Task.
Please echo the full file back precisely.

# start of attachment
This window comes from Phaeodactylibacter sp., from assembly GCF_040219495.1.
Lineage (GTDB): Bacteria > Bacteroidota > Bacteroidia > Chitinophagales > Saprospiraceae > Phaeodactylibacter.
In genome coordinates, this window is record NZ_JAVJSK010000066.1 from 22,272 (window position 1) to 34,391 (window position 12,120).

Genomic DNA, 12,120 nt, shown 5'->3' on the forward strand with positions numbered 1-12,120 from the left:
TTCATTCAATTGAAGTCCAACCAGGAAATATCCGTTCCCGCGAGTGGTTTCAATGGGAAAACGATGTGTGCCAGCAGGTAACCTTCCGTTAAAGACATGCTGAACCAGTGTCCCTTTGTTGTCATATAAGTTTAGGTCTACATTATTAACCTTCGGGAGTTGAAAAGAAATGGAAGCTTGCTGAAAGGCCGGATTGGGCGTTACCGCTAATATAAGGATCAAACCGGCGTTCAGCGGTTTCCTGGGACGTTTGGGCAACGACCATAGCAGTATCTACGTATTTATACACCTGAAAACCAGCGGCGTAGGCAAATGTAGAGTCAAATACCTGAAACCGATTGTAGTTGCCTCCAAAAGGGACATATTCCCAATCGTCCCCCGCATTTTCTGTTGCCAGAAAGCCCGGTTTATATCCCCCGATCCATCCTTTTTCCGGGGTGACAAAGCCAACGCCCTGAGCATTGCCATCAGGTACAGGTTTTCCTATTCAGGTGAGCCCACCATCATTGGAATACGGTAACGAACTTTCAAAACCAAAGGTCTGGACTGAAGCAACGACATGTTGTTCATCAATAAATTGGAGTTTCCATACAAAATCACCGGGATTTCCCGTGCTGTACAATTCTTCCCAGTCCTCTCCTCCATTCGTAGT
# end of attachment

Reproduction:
This window comes from Phaeodactylibacter sp., from assembly GCF_040219495.1.
Lineage (GTDB): Bacteria > Bacteroidota > Bacteroidia > Chitinophagales > Saprospiraceae > Phaeodactylibacter.
In genome coordinates, this window is record NZ_JAVJSK010000066.1 from 22,272 (window position 1) to 34,391 (window position 12,120).

Genomic DNA, 12,120 nt, shown 5'->3' on the forward strand with positions numbered 1-12,120 from the left:
TTCATTCAATTGAAGTCCAACCAGGAAATATCCGTTCCCGCGAGTGGTTTCAATGGGAAAACGATGTGTGCCAGCAGGTAACCTTCCGTTAAAGACATGCTGAACCAGTGTCCCTTTGTTGTCATATAAGTTTAGGTCTACATTATTAACCTTCGGGAGTTGAAAAGAAATGGAAGCTTGCTGAAAGGCCGGATTGGGCGTTACCGCTAATATAAGGATCAAACCGGCGTTCAGCGGTTTCCTGGGACGTTTGGGCAACGACCATAGCAGTATCTACGTATTTATACACCTGAAAACCAGCGGCGTAGGCAAATGTAGAGTCAAATACCTGAAACCGATTGTAGTTGCCTCCAAAAGGGACATATTCCCAATCGTCCCCCGCATTTTCTGTTGCCAGAAAGCCCGGTTTATATCCCCCGATCCATCCTTTTTCCGGGGTGACAAAGCCAACGCCCTGAGCATTGCCATCAGGTACAGGTTTTCCTATTCAGGTGAGCCCACCATCATTGGAATACGGTAACGAACTTTCAAAACCAAAGGTCTGGACTGAAGCAACGACATGTTGTTCATCAATAAATTGGAGTTTCCATACAAAATCACCGGGATTTCCCGTGCTGTACAATTCTTCCCAGTCCTCTCCTCCATTCGTAGT